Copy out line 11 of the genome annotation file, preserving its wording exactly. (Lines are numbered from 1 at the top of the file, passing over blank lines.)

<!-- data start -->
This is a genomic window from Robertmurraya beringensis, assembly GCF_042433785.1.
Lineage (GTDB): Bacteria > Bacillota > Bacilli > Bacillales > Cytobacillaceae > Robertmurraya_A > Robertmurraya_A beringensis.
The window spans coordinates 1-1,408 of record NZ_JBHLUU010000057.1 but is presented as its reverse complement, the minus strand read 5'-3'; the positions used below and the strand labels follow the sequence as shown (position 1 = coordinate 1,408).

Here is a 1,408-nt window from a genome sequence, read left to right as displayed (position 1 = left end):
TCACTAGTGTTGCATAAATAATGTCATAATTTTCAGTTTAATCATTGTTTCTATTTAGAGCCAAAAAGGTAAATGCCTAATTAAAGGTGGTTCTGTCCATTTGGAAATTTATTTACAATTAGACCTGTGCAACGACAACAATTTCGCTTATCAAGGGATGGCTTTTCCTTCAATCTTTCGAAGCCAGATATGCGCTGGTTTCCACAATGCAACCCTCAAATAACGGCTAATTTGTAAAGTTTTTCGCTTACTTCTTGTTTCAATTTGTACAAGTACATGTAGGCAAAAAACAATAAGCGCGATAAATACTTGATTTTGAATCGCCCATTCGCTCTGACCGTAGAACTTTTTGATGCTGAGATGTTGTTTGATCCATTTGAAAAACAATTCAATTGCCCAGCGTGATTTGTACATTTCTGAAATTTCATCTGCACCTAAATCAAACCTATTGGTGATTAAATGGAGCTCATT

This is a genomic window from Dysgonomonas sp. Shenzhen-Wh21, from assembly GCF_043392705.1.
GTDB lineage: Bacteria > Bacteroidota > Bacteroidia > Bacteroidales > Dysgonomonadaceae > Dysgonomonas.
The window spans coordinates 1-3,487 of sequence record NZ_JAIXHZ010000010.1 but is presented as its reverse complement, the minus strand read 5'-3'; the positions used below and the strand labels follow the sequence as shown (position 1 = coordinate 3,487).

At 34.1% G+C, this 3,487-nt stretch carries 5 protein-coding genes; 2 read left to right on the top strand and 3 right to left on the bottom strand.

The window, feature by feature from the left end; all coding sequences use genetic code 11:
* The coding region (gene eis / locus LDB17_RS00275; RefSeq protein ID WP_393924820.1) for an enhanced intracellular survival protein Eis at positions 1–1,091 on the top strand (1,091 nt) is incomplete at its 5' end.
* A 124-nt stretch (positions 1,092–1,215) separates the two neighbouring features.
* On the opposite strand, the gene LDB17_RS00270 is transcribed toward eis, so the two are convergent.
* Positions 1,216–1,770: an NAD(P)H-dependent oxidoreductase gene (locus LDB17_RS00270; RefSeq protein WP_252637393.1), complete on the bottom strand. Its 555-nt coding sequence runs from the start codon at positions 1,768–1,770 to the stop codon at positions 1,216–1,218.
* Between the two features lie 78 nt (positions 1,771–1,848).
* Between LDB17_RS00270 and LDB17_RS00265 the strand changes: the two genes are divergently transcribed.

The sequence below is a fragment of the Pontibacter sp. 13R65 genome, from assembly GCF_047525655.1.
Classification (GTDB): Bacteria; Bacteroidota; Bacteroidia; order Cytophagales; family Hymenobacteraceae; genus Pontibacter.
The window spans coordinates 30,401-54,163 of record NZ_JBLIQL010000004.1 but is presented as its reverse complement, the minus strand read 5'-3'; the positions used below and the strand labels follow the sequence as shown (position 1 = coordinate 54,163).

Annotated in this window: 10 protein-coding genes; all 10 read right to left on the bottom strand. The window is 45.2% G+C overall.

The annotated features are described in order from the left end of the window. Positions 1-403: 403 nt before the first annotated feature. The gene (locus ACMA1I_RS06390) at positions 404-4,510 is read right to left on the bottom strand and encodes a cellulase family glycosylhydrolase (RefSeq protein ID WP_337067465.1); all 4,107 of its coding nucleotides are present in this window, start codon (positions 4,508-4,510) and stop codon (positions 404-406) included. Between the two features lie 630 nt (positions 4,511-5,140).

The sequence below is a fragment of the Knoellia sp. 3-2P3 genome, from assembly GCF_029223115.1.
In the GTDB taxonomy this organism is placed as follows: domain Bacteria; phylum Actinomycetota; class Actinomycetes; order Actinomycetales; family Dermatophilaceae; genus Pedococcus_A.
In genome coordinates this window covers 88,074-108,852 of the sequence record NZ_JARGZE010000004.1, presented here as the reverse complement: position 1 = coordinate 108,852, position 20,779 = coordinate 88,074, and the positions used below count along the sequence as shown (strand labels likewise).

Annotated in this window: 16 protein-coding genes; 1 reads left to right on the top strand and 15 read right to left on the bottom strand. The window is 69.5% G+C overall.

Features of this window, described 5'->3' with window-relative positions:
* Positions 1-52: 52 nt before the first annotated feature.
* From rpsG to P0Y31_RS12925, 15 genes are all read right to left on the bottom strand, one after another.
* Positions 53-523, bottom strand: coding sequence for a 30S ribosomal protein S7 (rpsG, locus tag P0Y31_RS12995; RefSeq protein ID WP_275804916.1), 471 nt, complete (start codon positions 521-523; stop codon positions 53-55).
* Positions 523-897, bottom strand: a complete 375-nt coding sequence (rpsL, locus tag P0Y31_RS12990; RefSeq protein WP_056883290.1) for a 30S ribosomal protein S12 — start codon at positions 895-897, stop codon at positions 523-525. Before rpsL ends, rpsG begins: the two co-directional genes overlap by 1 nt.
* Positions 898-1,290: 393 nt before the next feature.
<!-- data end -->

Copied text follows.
* The coding region (gene eis / locus LDB17_RS00275; RefSeq protein ID WP_393924820.1) for an enhanced intracellular survival protein Eis at positions 1–1,091 on the top strand (1,091 nt) is incomplete at its 5' end.